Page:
Heat damage can be cause by many factors. But the most common is a disc left in an environment that allows direct heat or sunlight to build up, such as on the dashboard of a car in the summer or next to a heater, etc. Note that a disc left in its case is not protected from the effects of heat buildup and may cause damage. Heat damaged or melted discs are not repairable.
Warped discs exhibit a permanent deformation such as a twist or bend in the disc media.
Warping can be caused by many scenarios. Examples include: Discs exposed to even mild heat over long periods can cause warping, such as next to a TV or vent. Discs that are stepped on or mishandled can cause permanent warping. Discs sent thru the mail system that have not been packaged properly for shipping. Always take precautions when mailing discs and either ship in a box or in a padded envelope with a piece of cardboard to help prevent bending.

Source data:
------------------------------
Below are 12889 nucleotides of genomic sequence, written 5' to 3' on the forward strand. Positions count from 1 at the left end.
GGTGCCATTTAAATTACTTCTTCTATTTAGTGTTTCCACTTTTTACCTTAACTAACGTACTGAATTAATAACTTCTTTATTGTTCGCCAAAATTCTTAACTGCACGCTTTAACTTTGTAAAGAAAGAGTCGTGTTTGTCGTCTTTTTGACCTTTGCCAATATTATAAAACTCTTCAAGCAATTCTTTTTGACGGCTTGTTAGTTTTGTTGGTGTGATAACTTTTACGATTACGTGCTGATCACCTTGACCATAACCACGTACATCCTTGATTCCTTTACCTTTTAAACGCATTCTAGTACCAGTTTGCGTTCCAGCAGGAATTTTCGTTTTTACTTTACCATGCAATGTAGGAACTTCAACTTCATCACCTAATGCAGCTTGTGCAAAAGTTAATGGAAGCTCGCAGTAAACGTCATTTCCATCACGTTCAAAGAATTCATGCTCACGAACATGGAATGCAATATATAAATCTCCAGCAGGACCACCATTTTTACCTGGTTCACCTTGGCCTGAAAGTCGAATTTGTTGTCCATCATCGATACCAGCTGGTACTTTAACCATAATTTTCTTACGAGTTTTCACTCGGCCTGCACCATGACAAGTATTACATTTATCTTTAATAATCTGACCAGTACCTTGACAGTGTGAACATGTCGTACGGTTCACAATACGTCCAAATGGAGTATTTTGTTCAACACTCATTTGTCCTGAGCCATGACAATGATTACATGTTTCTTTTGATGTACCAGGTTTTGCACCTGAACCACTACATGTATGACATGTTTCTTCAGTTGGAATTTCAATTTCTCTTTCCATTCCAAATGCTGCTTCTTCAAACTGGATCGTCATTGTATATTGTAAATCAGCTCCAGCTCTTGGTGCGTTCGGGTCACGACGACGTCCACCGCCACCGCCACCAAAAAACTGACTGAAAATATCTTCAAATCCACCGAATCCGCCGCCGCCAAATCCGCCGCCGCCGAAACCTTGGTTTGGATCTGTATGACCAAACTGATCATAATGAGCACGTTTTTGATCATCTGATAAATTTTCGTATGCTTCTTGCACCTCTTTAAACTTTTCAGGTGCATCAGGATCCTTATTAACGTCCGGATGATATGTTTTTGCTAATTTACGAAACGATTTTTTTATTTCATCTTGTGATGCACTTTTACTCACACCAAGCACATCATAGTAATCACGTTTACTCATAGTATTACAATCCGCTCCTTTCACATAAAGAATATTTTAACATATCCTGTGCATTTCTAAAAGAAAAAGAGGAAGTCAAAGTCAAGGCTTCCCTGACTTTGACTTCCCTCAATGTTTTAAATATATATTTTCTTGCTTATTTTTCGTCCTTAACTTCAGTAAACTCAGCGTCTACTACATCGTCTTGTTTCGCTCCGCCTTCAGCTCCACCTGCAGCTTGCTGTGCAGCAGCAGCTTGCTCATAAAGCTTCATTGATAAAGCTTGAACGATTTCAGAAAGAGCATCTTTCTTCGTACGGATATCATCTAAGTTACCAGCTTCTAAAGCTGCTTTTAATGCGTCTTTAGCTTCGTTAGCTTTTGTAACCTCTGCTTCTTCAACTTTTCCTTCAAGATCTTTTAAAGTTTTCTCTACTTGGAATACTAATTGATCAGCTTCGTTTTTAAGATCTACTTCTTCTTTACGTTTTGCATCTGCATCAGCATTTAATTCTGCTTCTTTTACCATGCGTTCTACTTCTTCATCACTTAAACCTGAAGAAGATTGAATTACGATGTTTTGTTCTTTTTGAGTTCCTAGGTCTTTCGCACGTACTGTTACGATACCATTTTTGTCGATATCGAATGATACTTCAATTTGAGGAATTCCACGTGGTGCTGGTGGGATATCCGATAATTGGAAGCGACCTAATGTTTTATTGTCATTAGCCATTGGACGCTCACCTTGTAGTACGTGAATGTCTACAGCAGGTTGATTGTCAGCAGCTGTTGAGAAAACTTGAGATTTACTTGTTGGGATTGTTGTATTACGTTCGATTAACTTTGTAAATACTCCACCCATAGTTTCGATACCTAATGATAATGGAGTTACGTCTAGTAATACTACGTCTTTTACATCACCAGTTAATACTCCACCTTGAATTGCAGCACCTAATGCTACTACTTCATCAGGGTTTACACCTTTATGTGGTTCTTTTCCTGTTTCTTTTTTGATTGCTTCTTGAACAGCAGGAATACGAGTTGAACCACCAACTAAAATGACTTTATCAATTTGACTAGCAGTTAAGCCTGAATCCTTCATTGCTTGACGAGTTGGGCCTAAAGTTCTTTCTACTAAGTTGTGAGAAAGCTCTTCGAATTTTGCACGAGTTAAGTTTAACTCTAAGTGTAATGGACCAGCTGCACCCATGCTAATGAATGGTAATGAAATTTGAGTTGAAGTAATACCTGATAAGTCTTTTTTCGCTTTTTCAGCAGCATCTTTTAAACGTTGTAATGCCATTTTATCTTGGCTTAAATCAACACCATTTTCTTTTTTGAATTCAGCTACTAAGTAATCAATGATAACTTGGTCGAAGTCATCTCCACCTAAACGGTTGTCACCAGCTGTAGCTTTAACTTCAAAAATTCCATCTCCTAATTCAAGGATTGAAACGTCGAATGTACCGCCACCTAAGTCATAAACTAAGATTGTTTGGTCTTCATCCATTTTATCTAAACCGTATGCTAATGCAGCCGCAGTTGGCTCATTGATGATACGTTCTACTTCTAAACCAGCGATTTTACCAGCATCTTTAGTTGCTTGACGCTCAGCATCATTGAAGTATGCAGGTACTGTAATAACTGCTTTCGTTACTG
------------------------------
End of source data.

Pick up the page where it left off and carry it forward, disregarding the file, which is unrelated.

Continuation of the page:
Excessively Deep Scratches & Gouges
This type of damage represents a disc that has seen considerable abuse and extreme neglect. While it is possible that it may be repaired to a playable state, there is really no way of knowing for sure until resurfacing has been completed and the disc is played.
Depending on the severity of the damage, it may reach the data layer, which in turn damages the program on the disc rendering it unsalvageable.
Severely deep scratches and gouges may be reduced but not fully eliminated during commercial resurfacing. It is worth attempting to try to save the disc, however, since reducing deep scratches may possibly be just enough to allow the disc to be read so long as the data layer is intact.
Dents can be caused by blunt force to the disc such as dropping a heavy or sharp object on it or letting your dog chew it. Many times dents look like an ice pic has been taken to the disc. Dents may be seen on the label side, the read side, or both.
This type of damage can cause a myriad of problems, such as damage to the data layer (if it’s deep enough) and the inability for the laser to focus properly on the disc to read it. A minor dent on the read side of the disc may be repairable as long as the data layer is not compromised.